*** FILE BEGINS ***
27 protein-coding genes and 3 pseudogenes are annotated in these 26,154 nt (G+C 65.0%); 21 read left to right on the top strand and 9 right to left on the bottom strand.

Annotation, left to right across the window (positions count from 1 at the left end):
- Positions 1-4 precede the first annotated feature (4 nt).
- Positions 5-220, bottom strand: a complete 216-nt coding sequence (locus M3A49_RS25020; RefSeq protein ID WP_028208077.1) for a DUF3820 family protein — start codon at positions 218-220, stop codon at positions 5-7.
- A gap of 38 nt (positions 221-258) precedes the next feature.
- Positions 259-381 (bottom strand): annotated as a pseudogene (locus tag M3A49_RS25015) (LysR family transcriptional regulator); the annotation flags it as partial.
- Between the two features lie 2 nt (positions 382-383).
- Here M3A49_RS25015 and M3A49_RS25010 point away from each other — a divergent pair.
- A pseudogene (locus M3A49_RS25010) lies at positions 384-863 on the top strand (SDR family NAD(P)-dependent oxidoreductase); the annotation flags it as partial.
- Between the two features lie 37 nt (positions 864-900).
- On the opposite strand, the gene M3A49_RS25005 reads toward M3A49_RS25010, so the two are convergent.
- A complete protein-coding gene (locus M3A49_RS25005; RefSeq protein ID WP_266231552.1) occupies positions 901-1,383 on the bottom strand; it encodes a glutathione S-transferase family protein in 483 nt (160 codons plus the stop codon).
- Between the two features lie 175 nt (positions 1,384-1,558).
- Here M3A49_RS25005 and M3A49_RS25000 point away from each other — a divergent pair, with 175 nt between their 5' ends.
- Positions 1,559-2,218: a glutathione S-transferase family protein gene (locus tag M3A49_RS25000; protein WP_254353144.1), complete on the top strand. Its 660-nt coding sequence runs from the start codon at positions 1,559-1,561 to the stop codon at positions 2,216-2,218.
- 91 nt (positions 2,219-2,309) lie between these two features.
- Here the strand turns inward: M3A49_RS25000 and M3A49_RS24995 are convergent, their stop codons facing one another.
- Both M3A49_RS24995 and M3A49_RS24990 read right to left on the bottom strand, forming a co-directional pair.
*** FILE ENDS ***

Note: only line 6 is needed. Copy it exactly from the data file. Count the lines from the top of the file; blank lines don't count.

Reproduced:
- Positions 259-381 (bottom strand): annotated as a pseudogene (locus tag M3A49_RS25015) (LysR family transcriptional regulator); the annotation flags it as partial.